Craig Lowndes' new engineer Grant 'Shippy' McPherson has declared consistency a key to his driver finally claiming a fourth drivers' championship.
While McPherson is averse to actually discussing championship prospects this early in the V8 Supercars season he says there is only one way to be in the frame at the end of the season - and that's consistently collect plenty of points.
"It's all about ticking little boxes along the way and the priority is that we want to emerge from every weekend having scored more points than anyone else," McPherson told v8supercars.com.au.
"We haven't done that yet, although we came very close in Tasmania.
"So our job is to win as many races and weekends as we can and reduce the disappointments. And at the end of 12 months if we have ticked as many of those boxes as we can then it should be a very good year."
McPherson joined the Red Bull-backed Triple Eight Race Engineering after eight years at Ford Performance Racing. He replaced Jeromy Moore at the all-conquering squad, who moved to Porsche's LMP1 World Endurance Championship program after seven years as Lowndes' engineer.
During that period Lowndes and Moore managed to finish second in the championship three times and fourth four times, while team-mate Jamie Whincup won the drivers' title six times in seven years.
While Lowndes has won races every year at Red Bull and contended for the championship, he has only twice taken the title fight with Whincup to the final event of the season.
Lowndes last won the drivers' championship at the Holden Racing Team in 1999.
Lowndes and McPherson have started promisingly this season. While the Clipsal 500 netted only a best result of third and sixth place in the championship, Lowndes dominated qualifying and the Saturday racing at the Tyrepower Tasmania Supersprint in his Holden Commodore VF, before a pitlane penalty for punting David Reynolds ended his chances of winning the double points Race 6.
Lowndes' first corner mistake opened the way for Whincup to take the lead, win the race and take over top spot in the championship.
Lowndes motored back through the field to sixth place and now lies third in the championship as the V8 Supercars teams prepare for the Perth Supersprint at Barabagallo on May 1-3, where Lowndes has the chance to claim a historic 100th touring car/V8 Supercar race win.
"I probably didn't expect to dominate (in Tasmania to) quite to that level but it was good to see some results from the hard work and learning we had put in at Adelaide and the Grand Prix," McPherson said.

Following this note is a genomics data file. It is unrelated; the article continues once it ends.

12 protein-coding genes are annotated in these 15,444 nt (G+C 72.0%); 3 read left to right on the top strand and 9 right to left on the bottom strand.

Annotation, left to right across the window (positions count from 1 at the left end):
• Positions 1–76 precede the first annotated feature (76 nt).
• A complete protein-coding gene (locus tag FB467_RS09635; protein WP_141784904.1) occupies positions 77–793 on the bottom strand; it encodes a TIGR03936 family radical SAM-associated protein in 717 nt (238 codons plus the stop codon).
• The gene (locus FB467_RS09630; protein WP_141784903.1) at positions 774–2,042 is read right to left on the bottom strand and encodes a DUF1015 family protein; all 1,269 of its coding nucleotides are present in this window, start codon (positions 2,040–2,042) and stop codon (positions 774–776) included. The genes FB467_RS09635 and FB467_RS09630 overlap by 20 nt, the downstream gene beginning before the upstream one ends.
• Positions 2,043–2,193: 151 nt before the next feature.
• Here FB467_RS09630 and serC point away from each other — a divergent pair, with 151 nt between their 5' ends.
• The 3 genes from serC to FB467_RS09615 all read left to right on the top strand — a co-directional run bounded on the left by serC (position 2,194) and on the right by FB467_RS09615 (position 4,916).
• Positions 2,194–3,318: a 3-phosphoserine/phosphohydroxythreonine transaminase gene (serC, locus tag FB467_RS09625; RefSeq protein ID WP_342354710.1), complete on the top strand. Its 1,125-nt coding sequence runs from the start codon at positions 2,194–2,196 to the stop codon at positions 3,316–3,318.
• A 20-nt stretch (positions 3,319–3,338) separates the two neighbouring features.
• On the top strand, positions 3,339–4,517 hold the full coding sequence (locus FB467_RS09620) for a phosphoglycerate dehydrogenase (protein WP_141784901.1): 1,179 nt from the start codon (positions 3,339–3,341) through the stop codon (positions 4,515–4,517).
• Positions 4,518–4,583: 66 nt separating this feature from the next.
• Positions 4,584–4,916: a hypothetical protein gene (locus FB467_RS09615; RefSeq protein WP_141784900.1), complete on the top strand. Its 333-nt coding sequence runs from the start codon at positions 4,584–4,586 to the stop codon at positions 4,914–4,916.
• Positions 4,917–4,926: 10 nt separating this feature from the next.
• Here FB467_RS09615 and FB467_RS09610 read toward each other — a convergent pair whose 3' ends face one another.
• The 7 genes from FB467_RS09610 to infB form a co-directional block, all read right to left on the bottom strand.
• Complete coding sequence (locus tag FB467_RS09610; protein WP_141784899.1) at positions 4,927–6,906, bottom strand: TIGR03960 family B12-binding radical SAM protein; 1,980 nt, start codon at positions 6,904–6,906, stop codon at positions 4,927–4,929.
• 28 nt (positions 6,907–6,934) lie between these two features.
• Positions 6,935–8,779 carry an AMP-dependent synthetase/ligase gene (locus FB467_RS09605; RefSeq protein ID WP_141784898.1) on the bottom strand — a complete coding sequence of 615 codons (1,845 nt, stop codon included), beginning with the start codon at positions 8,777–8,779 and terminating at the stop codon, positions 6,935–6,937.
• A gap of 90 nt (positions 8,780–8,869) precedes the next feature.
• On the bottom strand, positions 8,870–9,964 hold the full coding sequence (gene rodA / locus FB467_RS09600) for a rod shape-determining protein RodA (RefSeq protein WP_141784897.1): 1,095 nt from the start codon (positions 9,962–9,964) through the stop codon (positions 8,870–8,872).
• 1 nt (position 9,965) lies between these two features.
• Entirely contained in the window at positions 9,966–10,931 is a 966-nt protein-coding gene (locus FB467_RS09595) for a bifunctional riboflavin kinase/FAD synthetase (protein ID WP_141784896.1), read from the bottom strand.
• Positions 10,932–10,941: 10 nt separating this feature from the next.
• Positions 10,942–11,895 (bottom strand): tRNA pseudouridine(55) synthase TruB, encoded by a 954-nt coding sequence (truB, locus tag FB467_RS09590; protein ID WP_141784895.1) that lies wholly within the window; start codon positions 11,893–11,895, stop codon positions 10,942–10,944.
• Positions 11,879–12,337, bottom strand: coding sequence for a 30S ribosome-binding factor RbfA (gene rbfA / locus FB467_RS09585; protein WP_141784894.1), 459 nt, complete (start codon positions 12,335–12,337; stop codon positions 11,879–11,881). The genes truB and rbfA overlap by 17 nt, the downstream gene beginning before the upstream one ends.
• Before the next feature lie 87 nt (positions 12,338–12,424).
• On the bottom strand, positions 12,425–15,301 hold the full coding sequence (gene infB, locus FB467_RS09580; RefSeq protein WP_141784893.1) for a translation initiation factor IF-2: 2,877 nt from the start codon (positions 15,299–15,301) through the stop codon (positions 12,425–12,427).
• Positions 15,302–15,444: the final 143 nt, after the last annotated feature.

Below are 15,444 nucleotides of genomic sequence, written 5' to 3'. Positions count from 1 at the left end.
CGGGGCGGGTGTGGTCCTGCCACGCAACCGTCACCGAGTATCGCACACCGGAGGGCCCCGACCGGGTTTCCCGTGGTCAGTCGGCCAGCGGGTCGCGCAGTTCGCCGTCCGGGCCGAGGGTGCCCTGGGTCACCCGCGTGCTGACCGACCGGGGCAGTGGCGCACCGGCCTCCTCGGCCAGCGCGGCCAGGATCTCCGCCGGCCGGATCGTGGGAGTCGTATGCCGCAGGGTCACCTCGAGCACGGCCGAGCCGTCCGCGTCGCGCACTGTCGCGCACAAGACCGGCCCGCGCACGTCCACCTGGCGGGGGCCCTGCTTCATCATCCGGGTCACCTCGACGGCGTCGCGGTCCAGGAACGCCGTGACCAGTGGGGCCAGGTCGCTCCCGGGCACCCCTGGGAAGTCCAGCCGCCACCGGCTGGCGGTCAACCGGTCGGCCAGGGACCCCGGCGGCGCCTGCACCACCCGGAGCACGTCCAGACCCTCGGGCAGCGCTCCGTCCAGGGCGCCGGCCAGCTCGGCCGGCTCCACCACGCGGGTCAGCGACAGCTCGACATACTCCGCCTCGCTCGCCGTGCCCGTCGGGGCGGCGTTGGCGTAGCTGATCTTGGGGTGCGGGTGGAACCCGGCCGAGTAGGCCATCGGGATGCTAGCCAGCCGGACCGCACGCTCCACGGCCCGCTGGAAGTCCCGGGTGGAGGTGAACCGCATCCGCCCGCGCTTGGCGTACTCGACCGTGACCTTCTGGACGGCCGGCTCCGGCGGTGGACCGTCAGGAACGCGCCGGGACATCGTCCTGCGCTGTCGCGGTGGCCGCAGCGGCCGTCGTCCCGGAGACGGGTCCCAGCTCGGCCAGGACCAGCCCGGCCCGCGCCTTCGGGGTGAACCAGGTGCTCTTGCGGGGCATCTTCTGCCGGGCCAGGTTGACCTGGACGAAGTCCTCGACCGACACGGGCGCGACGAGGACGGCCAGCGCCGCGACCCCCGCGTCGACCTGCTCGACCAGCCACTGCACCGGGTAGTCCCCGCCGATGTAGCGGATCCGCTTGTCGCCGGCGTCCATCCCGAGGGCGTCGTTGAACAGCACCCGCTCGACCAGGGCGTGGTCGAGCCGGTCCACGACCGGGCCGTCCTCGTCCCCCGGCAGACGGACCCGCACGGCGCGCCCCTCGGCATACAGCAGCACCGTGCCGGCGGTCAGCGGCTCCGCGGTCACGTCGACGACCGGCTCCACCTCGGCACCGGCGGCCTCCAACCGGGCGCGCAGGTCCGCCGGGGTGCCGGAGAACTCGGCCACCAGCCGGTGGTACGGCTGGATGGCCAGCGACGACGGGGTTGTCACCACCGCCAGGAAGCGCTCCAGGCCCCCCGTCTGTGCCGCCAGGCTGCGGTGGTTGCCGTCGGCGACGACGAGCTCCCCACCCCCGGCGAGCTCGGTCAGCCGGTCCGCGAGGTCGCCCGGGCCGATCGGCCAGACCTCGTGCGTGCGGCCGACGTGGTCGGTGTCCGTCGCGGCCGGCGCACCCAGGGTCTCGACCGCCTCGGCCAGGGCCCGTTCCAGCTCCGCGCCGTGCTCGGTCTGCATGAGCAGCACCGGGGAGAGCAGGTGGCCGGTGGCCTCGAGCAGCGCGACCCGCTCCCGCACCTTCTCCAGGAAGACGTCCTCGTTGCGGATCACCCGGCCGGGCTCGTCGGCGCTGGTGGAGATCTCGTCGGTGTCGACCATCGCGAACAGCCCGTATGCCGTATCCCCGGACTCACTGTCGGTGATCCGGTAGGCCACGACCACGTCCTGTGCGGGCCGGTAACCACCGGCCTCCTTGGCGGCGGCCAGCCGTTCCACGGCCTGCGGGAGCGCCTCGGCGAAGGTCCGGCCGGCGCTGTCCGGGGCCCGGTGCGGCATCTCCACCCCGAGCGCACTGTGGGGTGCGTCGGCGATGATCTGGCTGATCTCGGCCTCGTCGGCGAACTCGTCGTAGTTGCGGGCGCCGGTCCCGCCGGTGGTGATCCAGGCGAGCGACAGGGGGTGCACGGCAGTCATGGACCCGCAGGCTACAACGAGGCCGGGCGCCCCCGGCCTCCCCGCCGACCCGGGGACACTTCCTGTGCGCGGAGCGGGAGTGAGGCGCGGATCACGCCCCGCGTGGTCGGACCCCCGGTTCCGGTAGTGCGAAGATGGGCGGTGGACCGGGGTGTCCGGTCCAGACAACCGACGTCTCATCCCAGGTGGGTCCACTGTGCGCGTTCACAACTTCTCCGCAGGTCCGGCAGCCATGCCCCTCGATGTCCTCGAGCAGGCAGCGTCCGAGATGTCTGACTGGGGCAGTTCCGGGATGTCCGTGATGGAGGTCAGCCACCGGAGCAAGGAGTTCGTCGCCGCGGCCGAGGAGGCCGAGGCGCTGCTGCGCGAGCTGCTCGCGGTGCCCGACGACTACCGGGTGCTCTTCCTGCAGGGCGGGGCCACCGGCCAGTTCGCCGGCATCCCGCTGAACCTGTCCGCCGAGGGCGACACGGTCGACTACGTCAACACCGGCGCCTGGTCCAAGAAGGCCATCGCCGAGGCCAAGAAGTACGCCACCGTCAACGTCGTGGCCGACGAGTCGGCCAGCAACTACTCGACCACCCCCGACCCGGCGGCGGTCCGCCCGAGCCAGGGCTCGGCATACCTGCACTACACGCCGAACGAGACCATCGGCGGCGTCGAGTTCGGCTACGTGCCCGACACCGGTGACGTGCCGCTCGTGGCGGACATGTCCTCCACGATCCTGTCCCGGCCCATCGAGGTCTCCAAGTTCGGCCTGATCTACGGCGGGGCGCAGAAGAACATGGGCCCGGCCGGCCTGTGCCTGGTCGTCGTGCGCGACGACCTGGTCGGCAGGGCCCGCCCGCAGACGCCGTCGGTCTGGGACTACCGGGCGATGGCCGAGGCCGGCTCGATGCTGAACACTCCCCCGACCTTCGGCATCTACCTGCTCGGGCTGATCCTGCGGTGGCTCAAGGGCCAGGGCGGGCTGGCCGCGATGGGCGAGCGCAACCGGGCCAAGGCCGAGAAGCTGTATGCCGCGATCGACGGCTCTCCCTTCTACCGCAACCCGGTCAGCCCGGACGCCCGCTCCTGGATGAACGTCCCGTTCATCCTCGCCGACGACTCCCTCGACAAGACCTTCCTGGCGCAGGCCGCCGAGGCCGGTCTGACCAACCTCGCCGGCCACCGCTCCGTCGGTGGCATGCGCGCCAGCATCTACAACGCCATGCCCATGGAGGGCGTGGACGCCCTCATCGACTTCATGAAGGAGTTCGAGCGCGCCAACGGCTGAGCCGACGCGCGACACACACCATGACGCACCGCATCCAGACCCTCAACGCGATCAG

"We had been making progress with the car with one of our measuring tools - being Craig's feedback - but we hadn't really had the opportunity to see the gains on the timesheet as yet. So it was good to confirm we were making progress with the set-up path and the driving style working together."
McPherson stresses he hasn't brought radical change to Triple Eight, but admits he has own ideas to apply after eight years on the blue side of pitlane
"The base set-up is still a Triple Eight set-up," he said. "I haven't just rolled in and thrown a Falcon set-up sheet at the car. That's not what has happened.
"The base car is obviously very good - three out of the top four finishers in the championship last year were running a Triple Eight chassis.
"All I have done is come in and finesse differently the approach to the set-up on the weekends, so the little tweaks that turn your car from a good roll-out car into a great qually and race car by the end of practice."
McPherson said that in his short time at Triple Eight he had gained some insight into the reasons for its extraordinary winning run in the championship.
"The underlying attitude in the team could probably be summed up in one word - uncompromising. They want to do everything to win.
"And that flows through every individual in the building, and that for me is the reason. It's more than the set-up direction or horsepower, it's an attitude that means everyone is on the same page and pointing in the same direction."
P.S. If you were wondering, McPherson's nickname comes from when he first joined Ford Performance Racing and was jokingly told he would soon become a 'shipwreck': "It was a throwaway comment and nine years later at my second team it's still going."